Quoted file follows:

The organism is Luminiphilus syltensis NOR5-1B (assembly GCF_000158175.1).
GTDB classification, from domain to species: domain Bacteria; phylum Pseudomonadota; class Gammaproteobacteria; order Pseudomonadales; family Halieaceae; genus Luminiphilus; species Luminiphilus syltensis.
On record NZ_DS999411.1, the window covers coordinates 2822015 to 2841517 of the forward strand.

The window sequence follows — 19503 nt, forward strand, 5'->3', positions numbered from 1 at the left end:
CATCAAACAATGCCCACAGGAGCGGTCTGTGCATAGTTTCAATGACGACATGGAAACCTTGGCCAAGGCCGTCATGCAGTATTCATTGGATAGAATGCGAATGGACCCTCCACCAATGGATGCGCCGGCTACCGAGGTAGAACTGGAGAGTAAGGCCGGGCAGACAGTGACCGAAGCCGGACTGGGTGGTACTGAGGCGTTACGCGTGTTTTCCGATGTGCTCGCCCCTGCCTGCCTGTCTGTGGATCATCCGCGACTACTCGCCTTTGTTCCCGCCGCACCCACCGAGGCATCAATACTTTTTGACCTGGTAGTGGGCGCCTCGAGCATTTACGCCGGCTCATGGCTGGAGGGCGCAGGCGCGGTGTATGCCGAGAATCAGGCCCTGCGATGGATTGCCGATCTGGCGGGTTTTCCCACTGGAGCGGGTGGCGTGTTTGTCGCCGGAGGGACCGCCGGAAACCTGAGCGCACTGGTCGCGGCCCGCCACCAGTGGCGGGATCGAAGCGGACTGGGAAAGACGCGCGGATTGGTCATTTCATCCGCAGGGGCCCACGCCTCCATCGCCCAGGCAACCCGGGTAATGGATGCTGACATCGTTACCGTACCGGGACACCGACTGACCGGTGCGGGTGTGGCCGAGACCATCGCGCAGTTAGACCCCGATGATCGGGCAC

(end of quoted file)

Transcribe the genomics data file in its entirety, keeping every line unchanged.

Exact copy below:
The organism is Luminiphilus syltensis NOR5-1B (assembly GCF_000158175.1).
GTDB classification, from domain to species: domain Bacteria; phylum Pseudomonadota; class Gammaproteobacteria; order Pseudomonadales; family Halieaceae; genus Luminiphilus; species Luminiphilus syltensis.
On record NZ_DS999411.1, the window covers coordinates 2822015 to 2841517 of the forward strand.

The window sequence follows — 19503 nt, forward strand, 5'->3', positions numbered from 1 at the left end:
CATCAAACAATGCCCACAGGAGCGGTCTGTGCATAGTTTCAATGACGACATGGAAACCTTGGCCAAGGCCGTCATGCAGTATTCATTGGATAGAATGCGAATGGACCCTCCACCAATGGATGCGCCGGCTACCGAGGTAGAACTGGAGAGTAAGGCCGGGCAGACAGTGACCGAAGCCGGACTGGGTGGTACTGAGGCGTTACGCGTGTTTTCCGATGTGCTCGCCCCTGCCTGCCTGTCTGTGGATCATCCGCGACTACTCGCCTTTGTTCCCGCCGCACCCACCGAGGCATCAATACTTTTTGACCTGGTAGTGGGCGCCTCGAGCATTTACGCCGGCTCATGGCTGGAGGGCGCAGGCGCGGTGTATGCCGAGAATCAGGCCCTGCGATGGATTGCCGATCTGGCGGGTTTTCCCACTGGAGCGGGTGGCGTGTTTGTCGCCGGAGGGACCGCCGGAAACCTGAGCGCACTGGTCGCGGCCCGCCACCAGTGGCGGGATCGAAGCGGACTGGGAAAGACGCGCGGATTGGTCATTTCATCCGCAGGGGCCCACGCCTCCATCGCCCAGGCAACCCGGGTAATGGATGCTGACATCGTTACCGTACCGGGACACCGACTGACCGGTGCGGGTGTGGCCGAGACCATCGCGCAGTTAGACCCCGATGATCGGGCAC